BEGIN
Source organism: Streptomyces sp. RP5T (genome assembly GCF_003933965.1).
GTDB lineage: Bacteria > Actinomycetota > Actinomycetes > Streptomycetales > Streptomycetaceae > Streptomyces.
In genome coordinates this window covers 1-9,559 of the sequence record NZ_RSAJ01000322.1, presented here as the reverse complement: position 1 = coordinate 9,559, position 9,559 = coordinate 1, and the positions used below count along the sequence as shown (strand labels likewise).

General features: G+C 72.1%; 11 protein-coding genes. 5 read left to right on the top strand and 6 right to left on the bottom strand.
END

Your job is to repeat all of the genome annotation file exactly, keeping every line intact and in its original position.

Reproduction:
Source organism: Streptomyces sp. RP5T (genome assembly GCF_003933965.1).
GTDB lineage: Bacteria > Actinomycetota > Actinomycetes > Streptomycetales > Streptomycetaceae > Streptomyces.
In genome coordinates this window covers 1-9,559 of the sequence record NZ_RSAJ01000322.1, presented here as the reverse complement: position 1 = coordinate 9,559, position 9,559 = coordinate 1, and the positions used below count along the sequence as shown (strand labels likewise).

General features: G+C 72.1%; 11 protein-coding genes. 5 read left to right on the top strand and 6 right to left on the bottom strand.